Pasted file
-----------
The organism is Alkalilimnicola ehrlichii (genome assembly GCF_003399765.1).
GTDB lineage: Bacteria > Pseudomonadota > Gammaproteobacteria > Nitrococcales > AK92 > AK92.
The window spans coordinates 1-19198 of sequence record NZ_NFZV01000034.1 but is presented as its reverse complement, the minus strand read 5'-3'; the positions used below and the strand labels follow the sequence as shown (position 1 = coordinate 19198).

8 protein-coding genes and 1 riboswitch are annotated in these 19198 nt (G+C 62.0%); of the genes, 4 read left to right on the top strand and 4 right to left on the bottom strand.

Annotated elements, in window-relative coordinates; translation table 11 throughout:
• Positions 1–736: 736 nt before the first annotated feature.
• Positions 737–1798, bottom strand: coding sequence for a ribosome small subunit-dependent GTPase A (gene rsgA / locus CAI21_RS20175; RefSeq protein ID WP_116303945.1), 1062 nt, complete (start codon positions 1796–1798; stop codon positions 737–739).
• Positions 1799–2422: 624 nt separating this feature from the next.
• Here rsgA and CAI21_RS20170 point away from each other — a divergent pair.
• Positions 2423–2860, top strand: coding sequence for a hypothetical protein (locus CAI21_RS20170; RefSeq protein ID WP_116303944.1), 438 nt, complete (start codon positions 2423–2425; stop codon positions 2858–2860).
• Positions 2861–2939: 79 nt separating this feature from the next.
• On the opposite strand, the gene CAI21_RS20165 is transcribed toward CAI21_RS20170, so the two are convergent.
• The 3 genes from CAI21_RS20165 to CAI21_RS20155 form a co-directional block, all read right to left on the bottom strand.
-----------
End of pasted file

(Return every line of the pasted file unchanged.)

The organism is Alkalilimnicola ehrlichii (genome assembly GCF_003399765.1).
GTDB lineage: Bacteria > Pseudomonadota > Gammaproteobacteria > Nitrococcales > AK92 > AK92.
The window spans coordinates 1-19198 of sequence record NZ_NFZV01000034.1 but is presented as its reverse complement, the minus strand read 5'-3'; the positions used below and the strand labels follow the sequence as shown (position 1 = coordinate 19198).

8 protein-coding genes and 1 riboswitch are annotated in these 19198 nt (G+C 62.0%); of the genes, 4 read left to right on the top strand and 4 right to left on the bottom strand.

Annotated elements, in window-relative coordinates; translation table 11 throughout:
• Positions 1–736: 736 nt before the first annotated feature.
• Positions 737–1798, bottom strand: coding sequence for a ribosome small subunit-dependent GTPase A (gene rsgA / locus CAI21_RS20175; RefSeq protein ID WP_116303945.1), 1062 nt, complete (start codon positions 1796–1798; stop codon positions 737–739).
• Positions 1799–2422: 624 nt separating this feature from the next.
• Here rsgA and CAI21_RS20170 point away from each other — a divergent pair.
• Positions 2423–2860, top strand: coding sequence for a hypothetical protein (locus CAI21_RS20170; RefSeq protein ID WP_116303944.1), 438 nt, complete (start codon positions 2423–2425; stop codon positions 2858–2860).
• Positions 2861–2939: 79 nt separating this feature from the next.
• On the opposite strand, the gene CAI21_RS20165 is transcribed toward CAI21_RS20170, so the two are convergent.
• The 3 genes from CAI21_RS20165 to CAI21_RS20155 form a co-directional block, all read right to left on the bottom strand.